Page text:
Cincinnati outlawed the sale of pretzels; Iowa's governor made publicly speaking German a crime. When a Wyoming man was overheard saying "Hoch der kaiser" ("Up with the kiser"), a group of townspeople hanged him, cut him down while still alive, and made him kneel and kiss the American flag. In April 1918, a St. Louis mob abducted a young German-American, stripped him, dragged him through the streets, and then lynched him, while a crowd of five hundred cheered. At trial, the defense attorney called the murder patriotic, and it took a jury twenty-five minutes to acquit.Luckily, the United States seems to be more or less in a post-lynching phase of its history. But we're appalled today at the last century's irrational prejudice. I suspect our descendants will look at us -- our debates about mosque locations the the intrinsic ability of Muslims to be good Americans -- and have similar feelings.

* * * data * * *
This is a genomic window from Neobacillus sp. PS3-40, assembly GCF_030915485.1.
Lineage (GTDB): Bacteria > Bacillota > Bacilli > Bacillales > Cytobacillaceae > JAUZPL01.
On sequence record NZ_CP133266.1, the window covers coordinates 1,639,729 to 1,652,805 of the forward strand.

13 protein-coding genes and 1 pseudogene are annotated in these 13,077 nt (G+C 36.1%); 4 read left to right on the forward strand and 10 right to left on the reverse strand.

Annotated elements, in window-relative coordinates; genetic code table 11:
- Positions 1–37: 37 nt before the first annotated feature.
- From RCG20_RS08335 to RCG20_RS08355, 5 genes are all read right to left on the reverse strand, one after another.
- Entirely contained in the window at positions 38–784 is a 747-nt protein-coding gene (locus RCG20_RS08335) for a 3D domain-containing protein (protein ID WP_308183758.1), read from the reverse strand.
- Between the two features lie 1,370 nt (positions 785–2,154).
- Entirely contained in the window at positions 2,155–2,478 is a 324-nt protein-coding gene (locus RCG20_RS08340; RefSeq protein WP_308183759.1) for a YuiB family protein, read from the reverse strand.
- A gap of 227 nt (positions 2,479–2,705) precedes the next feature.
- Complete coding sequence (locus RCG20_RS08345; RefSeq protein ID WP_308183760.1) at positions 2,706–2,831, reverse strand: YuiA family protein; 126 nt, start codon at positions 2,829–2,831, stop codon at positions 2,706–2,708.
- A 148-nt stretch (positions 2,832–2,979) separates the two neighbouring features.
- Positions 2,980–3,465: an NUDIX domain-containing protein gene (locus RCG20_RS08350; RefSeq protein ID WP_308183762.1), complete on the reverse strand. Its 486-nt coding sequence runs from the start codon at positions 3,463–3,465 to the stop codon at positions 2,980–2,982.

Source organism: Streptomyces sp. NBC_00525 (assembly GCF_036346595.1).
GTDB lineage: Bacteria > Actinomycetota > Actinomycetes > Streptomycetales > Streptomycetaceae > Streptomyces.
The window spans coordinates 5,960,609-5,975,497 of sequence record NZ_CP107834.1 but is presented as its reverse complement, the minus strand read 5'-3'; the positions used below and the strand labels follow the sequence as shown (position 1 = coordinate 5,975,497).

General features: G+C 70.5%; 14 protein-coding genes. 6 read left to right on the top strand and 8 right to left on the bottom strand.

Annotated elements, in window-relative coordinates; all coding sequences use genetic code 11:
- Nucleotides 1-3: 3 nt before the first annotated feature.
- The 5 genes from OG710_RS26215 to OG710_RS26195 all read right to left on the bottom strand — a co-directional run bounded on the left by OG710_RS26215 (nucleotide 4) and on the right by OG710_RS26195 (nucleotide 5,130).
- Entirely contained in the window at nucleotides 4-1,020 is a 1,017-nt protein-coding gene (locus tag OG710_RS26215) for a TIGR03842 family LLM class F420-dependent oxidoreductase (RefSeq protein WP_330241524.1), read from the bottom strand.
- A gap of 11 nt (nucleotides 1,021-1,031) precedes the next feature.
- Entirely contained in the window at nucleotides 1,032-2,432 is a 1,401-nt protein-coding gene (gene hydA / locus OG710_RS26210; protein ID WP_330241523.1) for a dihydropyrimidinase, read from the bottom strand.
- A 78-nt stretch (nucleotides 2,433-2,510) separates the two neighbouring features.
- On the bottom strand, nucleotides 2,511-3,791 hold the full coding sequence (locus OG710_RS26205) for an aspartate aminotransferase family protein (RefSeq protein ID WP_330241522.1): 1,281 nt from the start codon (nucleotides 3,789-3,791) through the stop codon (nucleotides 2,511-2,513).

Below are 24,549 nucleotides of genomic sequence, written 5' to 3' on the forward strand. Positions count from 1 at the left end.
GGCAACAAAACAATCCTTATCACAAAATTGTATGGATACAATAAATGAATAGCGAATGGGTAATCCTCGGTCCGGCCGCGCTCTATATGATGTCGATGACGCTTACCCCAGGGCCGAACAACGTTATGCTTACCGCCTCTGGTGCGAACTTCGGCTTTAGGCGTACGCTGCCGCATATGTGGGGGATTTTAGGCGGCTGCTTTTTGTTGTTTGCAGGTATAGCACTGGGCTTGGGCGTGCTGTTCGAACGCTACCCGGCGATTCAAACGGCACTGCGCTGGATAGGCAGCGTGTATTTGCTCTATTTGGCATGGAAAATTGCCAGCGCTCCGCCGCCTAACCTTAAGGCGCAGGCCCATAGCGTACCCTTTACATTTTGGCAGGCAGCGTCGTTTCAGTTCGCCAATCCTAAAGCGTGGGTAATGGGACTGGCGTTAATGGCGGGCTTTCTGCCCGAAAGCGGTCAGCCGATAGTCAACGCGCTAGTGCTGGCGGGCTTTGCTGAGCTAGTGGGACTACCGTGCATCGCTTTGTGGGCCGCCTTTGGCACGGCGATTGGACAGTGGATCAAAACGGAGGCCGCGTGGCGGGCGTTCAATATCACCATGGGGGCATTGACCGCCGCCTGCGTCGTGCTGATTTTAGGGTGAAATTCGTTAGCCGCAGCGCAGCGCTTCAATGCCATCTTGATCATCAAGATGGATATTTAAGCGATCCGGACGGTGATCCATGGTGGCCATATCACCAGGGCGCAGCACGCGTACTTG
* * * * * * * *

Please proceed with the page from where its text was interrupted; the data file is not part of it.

Monday, September 20, 2010
War Always Leads to Irrational, Overreacting Prejudice
The Icarus Syndrome," a passage leaps out to me as perhaps having some modern relevance. It's about the public reaction to German-Americans during World War I: